By Kelly Burrington aka yazfan71

Well, I sure do and I miss those days. I miss the times when my friends and I would go around and collect pop bottles for the refund so we could go buy packs of cards and a bottle of pop. We’d sit down outside on the curb and rip open our packs and you’d hear a half dozen kids in harmony saying “need em, need em, got em, need em, got em….” Then the trading would commence….

“Hey, I’ll give you a Lou Brock & a Goose Gossage for that Pete Rose & Dave Concepcion?”
“Nah, I got 4 Brock’s already, do you got any Fred Beene’s?”
It was kinda like a game of Go Fish. Now the game is more like Advanced Business Economics 101 & you need a good credit score just to play!

 

It saddens me in a way to watch kids go into card shops open a pack of cards and watch them just leave them on the counter if they hit nothing but base cards. After all, they are the future of the hobby. If they don’t care about anything other than autos and game used what is going to happen to the hobby? It’s almost as if they honestly believe the original owner of that Wagner card that gets sold every few years for millions of dollars actually put it away somewhere and said “This is gonna make me rich someday!” Now, he may have said that, but I highly doubt it. Chances are better that he went home and gave it to his son, who must have been a Wagner fan and the kid actually took care of it. Shocking isn’t it?

It’s all about the gamble today. Back then, our gambling was putting a random card down against a friend and then taking an old checklist card and trying to toss it in a ball cap. I would spend hours practising that and dinged up quite a few checklists from the 70s in the process! If we did it today people would be checking price guides and sale values on eBay. Not to mention they’d be using the overproduced cards from late 80s and early 90s to toss in the cap. The simple fact was that a card was a card. Oh sure, you may have to give two or three cards of players that weren’t that well known for a more popular player from time to time just to sweeten the deal, but who, in today’s hobby wouldn’t give up those extra cards of Beene to get a Rose?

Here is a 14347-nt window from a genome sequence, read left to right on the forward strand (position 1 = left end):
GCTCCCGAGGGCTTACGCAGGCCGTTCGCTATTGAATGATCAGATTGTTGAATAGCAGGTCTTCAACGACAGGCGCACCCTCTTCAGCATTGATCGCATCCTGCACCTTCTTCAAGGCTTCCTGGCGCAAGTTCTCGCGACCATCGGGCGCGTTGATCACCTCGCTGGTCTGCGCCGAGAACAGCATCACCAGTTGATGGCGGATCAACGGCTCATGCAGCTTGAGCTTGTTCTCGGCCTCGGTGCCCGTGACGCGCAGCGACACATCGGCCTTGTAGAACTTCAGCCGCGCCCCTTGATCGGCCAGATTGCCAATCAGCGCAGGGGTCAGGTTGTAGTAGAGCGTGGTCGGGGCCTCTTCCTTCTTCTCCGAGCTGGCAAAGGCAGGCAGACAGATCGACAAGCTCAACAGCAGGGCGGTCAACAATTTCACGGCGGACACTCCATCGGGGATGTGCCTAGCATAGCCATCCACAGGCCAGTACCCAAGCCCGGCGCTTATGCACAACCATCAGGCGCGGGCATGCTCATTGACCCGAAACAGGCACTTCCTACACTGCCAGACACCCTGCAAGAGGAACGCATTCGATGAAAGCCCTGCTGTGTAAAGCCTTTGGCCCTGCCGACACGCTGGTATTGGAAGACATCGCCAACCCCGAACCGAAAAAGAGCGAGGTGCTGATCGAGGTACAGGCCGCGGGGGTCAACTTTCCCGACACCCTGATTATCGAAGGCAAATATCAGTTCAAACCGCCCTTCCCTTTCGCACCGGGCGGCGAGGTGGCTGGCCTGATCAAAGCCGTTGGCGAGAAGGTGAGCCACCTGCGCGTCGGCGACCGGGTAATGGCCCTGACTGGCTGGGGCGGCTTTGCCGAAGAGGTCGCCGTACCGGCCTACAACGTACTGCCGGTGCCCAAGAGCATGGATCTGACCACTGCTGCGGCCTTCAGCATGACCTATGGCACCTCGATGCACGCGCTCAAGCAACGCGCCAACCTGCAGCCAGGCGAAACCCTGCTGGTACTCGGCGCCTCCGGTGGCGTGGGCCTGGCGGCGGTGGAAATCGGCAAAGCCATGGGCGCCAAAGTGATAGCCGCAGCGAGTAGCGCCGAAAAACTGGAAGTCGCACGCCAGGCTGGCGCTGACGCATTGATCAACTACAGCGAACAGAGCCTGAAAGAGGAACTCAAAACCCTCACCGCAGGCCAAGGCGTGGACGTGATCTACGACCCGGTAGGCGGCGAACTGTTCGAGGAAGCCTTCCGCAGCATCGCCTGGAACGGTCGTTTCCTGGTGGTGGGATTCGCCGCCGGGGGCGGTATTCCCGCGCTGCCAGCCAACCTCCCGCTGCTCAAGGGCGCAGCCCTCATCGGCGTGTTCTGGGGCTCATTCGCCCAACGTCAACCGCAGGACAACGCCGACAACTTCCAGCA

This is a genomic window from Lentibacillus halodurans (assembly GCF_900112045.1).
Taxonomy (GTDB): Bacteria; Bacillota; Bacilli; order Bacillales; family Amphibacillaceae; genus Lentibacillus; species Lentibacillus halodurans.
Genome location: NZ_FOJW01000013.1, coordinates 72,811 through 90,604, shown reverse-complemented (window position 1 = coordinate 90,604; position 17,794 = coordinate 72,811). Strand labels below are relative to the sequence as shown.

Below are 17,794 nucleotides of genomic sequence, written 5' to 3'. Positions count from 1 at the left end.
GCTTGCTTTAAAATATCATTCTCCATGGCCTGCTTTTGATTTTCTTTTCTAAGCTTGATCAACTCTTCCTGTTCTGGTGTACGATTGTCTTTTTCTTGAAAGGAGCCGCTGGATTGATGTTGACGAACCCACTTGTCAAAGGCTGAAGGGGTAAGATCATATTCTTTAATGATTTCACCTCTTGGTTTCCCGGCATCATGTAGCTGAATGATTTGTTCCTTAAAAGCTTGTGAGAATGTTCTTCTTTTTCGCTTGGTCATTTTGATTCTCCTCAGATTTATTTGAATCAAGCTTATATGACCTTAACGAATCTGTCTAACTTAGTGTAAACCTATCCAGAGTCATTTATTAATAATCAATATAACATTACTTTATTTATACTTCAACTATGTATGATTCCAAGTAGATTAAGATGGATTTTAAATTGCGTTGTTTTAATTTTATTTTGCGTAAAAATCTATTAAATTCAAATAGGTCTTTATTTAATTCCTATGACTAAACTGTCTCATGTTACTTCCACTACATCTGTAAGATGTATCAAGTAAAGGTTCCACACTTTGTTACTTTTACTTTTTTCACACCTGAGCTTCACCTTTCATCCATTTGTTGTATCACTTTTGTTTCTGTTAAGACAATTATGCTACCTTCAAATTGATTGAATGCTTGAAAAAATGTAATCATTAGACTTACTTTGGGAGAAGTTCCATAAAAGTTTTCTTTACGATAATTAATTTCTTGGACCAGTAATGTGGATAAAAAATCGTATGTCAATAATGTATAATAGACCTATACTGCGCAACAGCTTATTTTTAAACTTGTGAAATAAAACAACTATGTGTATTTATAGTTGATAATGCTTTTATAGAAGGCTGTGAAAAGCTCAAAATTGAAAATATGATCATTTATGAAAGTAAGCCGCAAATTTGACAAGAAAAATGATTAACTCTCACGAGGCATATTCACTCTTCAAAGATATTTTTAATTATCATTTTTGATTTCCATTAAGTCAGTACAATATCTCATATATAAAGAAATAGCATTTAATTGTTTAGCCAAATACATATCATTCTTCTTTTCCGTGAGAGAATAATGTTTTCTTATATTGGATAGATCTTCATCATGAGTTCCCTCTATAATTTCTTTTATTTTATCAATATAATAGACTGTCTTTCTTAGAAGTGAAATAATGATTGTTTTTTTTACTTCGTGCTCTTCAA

Granted it was easier to get all of the cards of your favorite players back then as there were only at the most three or four cards of them in the entire set. Oddball sets were like the inserts of today because you never knew when you were going to get a chance to pick them up. You either had to wait for the cereal box to be empty or trade those empty pop bottles in for a pack of Hostess Twinkees. One thing that was really nice was when the rack packs came out you could at least see the top & bottom cards to see if you needed them for sure to finish the set. It makes me wonder why someone felt that the hobby needed to change.

Apparently whoever was in charge had never heard the saying “If it ain’t broke, don’t fix it.” When you look at what they have to add to cards today to make them desirable to most hobbyists it really makes them sad in comparison. Seriously, when did the ’52 Mantle, ’68 Ryan, ’75 Yount or ’82 Ripken need any additives to make them desirable? Not too mention that once the next product is released, the percentage of people still interested in “last years model” reduces significantly. What had worked for Topps for nearly 30 years without any competition gets thrown out like yesterday’s trash these days. In retrospect I think I preferred getting the Fred Beene base cards then hitting a Rick Porcello autographed jersey card numbered to 100 as a so-called randomly inserted prize!

 

Now sure, I have autographed, game used, and serial numbered cards of Yastrzemski, but I would take his ’66 punch out, ’73 pin up or ’74 puzzle any day of the week!

Thanks again for reading the ramblings of an old man. I do apologize if I offended anyone out there that collects Fred Beene or Rick Porcello cards as that was not my intention, they just happened to be the two that I chose at random for my analogies.